Seven Black Diamonds: Review

Publication Date: March 1st, 2016
Publisher: Harper Collins
Series: SBD #1
Format: Hardcover, 400 pages
Source: Library

Lilywhite Abernathy is a criminal. Her father’s “unconventional” business has meant a life of tightly held secrets, concealed weaponry, and a strict code. But Lily’s crime isn’t being the daughter of a powerful mob boss. Her guilt lies in the other half of her DNA—the part that can coax ancient rumors from stones and summon fire with a thought. Lily is part fae, which is a crime in her world.

From the time before she was born, a war has been raging between humanity and fae. The Queen of Blood and Rage, ruler of both the Seelie and Unseelie courts, wants to avenge the tragic death of her heir—a death that was the fault of reckless humans.

Lily’s father has shielded her from the repercussions of her ancestry…until she is sent to the prestigious St. Columba’s school, straight into the arms of the Black Diamonds.

Mysterious, glamorous, and bound together in their mission but constantly at odds, Zephyr, Creed, Will, Roan, Violet, and Alkamy are a Sleeper cell of fae, planted in the human world to help destroy it from within. With covers as rock stars and celebrity children, the Black Diamonds carry out the queen’s war against humanity. And unbeknownst to Lilywhite, she’s been chosen to join them.

Now more than ever, Lily’s heritage puts her in peril, and even the romantic attention of the fae singer Creed Morrison isn’t enough to keep Lily from wanting to run back to the safer world of organized crime.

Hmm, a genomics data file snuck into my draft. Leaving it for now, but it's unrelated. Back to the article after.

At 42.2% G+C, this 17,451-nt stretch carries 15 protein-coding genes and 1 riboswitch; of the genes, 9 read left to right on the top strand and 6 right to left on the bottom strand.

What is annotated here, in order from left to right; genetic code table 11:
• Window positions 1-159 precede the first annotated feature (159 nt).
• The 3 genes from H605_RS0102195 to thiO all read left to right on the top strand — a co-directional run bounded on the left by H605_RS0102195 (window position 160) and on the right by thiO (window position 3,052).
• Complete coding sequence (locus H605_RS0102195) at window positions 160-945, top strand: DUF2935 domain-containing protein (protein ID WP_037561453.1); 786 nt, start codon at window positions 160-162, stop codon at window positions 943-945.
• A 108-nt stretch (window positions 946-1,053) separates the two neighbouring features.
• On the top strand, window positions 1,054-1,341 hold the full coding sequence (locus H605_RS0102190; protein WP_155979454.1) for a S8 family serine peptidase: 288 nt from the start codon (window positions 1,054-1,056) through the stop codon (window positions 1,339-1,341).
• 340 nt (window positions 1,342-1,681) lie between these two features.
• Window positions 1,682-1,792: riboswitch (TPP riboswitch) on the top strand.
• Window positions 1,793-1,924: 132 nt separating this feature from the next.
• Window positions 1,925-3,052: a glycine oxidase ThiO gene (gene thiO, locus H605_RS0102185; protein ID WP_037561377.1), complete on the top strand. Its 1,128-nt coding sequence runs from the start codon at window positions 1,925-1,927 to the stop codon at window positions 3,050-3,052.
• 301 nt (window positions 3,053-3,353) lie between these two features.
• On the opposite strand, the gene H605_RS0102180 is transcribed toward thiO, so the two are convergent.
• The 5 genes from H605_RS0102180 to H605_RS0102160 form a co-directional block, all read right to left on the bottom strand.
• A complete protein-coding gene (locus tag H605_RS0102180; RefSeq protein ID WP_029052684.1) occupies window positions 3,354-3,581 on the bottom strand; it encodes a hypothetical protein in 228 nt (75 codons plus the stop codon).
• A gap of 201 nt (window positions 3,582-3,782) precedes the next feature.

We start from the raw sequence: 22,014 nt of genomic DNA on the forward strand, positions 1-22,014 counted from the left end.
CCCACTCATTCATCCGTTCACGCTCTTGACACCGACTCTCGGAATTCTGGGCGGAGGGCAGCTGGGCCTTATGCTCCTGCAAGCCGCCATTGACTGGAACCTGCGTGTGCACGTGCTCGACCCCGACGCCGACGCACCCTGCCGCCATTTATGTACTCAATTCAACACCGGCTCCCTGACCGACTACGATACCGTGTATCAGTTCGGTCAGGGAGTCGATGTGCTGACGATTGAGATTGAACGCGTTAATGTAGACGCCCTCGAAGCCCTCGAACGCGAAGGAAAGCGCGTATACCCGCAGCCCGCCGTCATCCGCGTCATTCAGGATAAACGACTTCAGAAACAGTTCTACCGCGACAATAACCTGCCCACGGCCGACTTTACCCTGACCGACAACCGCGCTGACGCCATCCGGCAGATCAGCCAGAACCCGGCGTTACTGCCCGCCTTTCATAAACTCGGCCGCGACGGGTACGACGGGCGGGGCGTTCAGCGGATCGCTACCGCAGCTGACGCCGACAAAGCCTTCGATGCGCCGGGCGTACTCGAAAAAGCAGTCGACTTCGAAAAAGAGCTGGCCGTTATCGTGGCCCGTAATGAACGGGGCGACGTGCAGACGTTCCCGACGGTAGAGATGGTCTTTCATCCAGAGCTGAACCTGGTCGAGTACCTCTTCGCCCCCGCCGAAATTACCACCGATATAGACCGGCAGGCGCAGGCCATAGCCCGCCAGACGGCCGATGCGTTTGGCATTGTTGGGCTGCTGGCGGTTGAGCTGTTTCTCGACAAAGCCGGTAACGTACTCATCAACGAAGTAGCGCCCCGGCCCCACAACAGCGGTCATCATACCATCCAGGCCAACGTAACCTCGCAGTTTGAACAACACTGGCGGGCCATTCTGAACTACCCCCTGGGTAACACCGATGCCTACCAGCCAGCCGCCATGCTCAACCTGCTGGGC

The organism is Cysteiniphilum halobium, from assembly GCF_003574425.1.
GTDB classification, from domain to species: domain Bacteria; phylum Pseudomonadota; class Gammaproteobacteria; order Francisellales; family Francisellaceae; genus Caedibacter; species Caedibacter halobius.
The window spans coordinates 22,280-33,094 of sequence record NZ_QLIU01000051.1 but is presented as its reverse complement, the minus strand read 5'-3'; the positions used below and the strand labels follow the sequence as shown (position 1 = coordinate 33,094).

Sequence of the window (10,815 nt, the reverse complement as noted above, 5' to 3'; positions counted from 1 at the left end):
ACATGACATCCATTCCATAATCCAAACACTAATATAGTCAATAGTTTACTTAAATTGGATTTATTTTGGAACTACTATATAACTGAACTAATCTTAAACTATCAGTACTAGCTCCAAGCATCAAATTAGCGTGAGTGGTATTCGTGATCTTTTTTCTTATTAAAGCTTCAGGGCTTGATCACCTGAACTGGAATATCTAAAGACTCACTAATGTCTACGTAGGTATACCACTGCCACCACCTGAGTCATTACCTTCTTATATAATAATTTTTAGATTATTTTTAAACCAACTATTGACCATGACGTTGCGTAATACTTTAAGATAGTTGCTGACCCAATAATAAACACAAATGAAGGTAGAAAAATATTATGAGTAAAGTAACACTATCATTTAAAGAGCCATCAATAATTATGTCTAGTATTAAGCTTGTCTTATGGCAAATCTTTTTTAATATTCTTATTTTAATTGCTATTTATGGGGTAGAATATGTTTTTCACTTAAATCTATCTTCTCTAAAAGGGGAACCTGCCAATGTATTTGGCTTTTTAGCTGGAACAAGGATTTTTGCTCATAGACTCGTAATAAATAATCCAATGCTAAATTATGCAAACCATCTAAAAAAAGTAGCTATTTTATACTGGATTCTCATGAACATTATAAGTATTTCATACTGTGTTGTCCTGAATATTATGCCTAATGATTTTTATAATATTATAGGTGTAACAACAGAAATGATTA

I really wanted to love this one, because the synopsis sounded really cool with the idea that Fae sleeper cells were existing within the human world. 

Sadly, the book's execution failed to live up to my expectations, which weren't overly high. 

Lilywhite Abernathy is a very speshul snowflake. While most Fae only have 1-2 affinities, Lilywhite has FOUR. I learned all of that within the first 50 pages so of course, I knew she was going to be special. 

I'm sorry, but I really hate the trope that a MC has to be super special. Also, I got really tired of hearing how she was Nick Abernathy's daughter in almost every chapter. We get it, your father is one of the most powerful man on the planet. Please stop reminding everyone. It's annoying. 

The love triangle was also really stupid because she only wanted one guy, not both. It was just ridiculous for a certain character to keep trying to be with her just because the Queen said they would be married all those years ago. 

That's another thing I don't understand. The Queen started the war because humans supposedly killed her baby but then towards the end she reveals that she knew she was alive the entire time. WTF? So why would she still continue killing humans? It literally made no sense. Plot hole, anyone? 

The characters were all 'meh.' I never got attached to any of them because the POVs were all over the place and I never got a chance to really know them. They were mostly shallow and flat, with little development. 

The worst part of the book was that I guessed the "big reveal" not even halfway into the book. It was so glaringly obvious. I like to be at least a little surprised when there is something major to be had. 

World building wise, that was also lacking. Apparently since the war began, continents and countries became unlivable, so humans were forced to move to other parts of the world, but it wasn't really explained. I would have liked to have known more, and to have read a better visual of the world. 

As I trudged through towards the end, everything wrapped up a little too nicely for my taste. Lilywhite just stood up to the most feared Queen and demanded things and the Queen basically said ok. But before that, she had no issues killing people for standing up to her and she also beat her favored son. But since it's Lilywhite, the snowflake, everything was all good in the hood. 

Considering this is probably going to be a trilogy, I will not be eager to read these as soon as they come out. I am curious about how things will end, but I'm not expecting greatness. 


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